The drives and their associated computer storage media discussed above and illustrated in FIG. 10, provide storage of computer readable instructions, data structures, program modules and other data for the computer 1010. In FIG. 10, for example, hard disk drive 1041 is illustrated as storing operating system 1044, application programs 1045, other program modules 1046, and program data 1047. Note that these components can either be the same as or different from operating system 1034, application programs 1035, other program modules 1036, and program data 1037. Operating system 1044, application programs 1045, other program modules 1046, and program data 1047 are given different numbers here to illustrate that, at a minimum, they are different copies.

A user may enter commands and information into the computer 1010 through input devices such as a keyboard 1062, a microphone 1063, and a pointing device 1061, such as a mouse, trackball or touch pad. Other input devices (not shown) may include a joystick, game pad, satellite dish, scanner, or the like. Still other input devices (not shown) can include non-human sensors for temperature, pressure, humidity, vibration, rotation, etc. These and other input devices are often connected to the processing unit 1020 through a user input interface 1060 that is coupled to the system bus, but may be connected by other interface and bus structures, such as a parallel port, game port or a USB. A monitor 1091 or other type of display device is also connected to the system bus 1021 via an interface, such as a video interface 1090. In addition to the monitor, computers may also include other peripheral output devices such as speakers 1097 and printer 1096, which may be connected through an output peripheral interface 1095.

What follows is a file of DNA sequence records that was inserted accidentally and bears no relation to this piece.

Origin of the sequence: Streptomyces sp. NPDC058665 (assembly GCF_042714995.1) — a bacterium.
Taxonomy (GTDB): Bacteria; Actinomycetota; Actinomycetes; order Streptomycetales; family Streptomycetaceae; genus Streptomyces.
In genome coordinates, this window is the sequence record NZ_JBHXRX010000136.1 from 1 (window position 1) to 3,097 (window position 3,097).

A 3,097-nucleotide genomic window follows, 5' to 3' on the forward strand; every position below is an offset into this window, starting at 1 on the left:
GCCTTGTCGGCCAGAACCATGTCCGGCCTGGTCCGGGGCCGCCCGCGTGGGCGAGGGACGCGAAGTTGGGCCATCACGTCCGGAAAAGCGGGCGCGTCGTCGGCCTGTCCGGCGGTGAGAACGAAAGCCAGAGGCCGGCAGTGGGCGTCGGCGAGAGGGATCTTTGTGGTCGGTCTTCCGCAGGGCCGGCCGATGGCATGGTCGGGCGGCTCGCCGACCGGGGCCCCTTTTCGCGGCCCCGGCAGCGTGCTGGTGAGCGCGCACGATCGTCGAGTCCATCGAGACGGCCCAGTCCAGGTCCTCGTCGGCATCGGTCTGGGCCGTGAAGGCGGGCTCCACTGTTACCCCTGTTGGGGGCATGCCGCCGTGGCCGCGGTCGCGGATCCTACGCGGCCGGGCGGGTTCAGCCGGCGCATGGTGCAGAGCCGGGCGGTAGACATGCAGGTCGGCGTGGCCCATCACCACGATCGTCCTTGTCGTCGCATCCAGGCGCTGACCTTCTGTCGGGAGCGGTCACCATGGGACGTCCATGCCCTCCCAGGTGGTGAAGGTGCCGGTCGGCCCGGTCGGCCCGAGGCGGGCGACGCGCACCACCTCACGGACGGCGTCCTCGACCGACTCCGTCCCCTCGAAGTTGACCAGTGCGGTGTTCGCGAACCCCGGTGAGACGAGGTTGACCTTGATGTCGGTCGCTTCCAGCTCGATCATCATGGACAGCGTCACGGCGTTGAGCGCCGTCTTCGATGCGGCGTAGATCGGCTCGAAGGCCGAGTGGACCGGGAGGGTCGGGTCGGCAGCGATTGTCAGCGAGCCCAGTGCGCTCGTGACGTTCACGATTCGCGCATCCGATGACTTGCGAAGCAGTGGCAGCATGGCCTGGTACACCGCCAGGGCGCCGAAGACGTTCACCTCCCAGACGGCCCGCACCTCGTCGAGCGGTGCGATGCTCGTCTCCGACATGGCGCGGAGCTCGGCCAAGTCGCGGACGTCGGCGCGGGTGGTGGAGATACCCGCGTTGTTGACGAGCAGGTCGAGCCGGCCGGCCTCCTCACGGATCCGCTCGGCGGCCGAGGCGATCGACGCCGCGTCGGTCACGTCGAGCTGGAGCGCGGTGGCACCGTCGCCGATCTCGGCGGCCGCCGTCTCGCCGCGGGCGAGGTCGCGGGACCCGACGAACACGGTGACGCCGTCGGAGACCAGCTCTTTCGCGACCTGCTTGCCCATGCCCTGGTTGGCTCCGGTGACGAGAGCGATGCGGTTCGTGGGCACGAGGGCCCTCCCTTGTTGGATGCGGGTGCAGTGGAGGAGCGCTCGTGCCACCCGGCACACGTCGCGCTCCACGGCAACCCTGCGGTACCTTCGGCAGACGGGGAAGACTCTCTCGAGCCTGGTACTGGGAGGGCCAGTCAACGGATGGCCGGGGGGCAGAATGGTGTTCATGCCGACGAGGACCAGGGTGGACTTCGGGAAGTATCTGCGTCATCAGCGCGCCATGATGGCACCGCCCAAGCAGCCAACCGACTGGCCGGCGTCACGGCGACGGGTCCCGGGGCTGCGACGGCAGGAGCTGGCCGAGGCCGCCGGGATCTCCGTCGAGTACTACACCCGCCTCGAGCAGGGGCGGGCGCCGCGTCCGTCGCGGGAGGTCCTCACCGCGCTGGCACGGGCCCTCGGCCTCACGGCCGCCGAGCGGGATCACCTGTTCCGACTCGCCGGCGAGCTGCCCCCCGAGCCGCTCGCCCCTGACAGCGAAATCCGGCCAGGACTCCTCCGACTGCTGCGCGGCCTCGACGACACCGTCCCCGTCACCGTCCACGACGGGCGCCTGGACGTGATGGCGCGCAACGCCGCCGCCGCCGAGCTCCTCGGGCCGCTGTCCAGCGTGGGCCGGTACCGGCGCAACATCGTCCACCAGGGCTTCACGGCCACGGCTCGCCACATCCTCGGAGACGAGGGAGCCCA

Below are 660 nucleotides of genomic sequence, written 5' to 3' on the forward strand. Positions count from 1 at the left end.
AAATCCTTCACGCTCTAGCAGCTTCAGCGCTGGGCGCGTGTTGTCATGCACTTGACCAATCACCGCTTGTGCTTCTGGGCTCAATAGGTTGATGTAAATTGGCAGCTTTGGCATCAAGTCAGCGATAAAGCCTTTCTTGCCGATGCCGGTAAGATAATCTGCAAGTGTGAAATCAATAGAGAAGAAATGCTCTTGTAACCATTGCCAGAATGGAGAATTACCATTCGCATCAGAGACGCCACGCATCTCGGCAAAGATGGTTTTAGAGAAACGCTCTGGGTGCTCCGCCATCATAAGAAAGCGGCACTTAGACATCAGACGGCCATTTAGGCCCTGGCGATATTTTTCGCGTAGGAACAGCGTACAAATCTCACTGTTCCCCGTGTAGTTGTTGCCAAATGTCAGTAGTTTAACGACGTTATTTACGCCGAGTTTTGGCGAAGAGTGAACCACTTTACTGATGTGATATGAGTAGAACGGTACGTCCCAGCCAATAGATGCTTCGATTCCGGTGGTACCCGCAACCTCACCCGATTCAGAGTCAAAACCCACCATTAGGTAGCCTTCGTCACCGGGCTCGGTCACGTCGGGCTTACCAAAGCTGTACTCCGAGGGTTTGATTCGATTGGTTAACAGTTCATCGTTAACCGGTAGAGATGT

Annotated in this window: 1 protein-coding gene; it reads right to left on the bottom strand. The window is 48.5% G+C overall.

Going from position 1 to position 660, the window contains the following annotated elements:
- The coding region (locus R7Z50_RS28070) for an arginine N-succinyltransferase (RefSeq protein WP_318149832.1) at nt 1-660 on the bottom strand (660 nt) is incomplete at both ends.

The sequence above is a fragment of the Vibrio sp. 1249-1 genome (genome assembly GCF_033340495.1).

The computer 1010 is operated in a networked environment using logical connections to one or more remote computers, such as a remote computer 1080. The remote computer 1080 may be a personal computer, a hand-held device, a server, a router, a network PC, a peer device or other common network node, and typically includes many or all of the elements described above relative to the computer 1010. The logical connections depicted in FIG. 10 include a local area network (LAN) 1071 and a wide area network (WAN) 1073, but may also include other networks. Such networking environments are commonplace in offices, enterprise-wide computer networks, intranets and the Internet.

When used in a LAN networking environment, the computer 1010 is connected to the LAN 1071 through a network interface or adapter 1070. When used in a WAN networking environment, the computer 1010 typically includes a modem 1072 or other means for establishing communications over the WAN 1073, such as the Internet. The modem 1072, which may be internal or external, may be connected to the system bus 1021 via the user input interface 1060, or other appropriate mechanism. In a networked environment, program modules depicted relative to the computer 1010, or portions thereof, may be stored in the remote memory storage device. By way of example, and not limitation, FIG. 10 illustrates remote application programs 1085 as residing on remote computer 1080. It will be appreciated that the network connections shown are exemplary and other means of establishing a communications link between the computers may be used.

Although the subject matter has been described in language specific to structural features and/or methodological acts, it is to be understood that the subject matter defined in the appended claims is not necessarily limited to the specific features or acts described above. Rather, the specific features and acts described above are disclosed as example forms of implementing the claims.

Claims (14)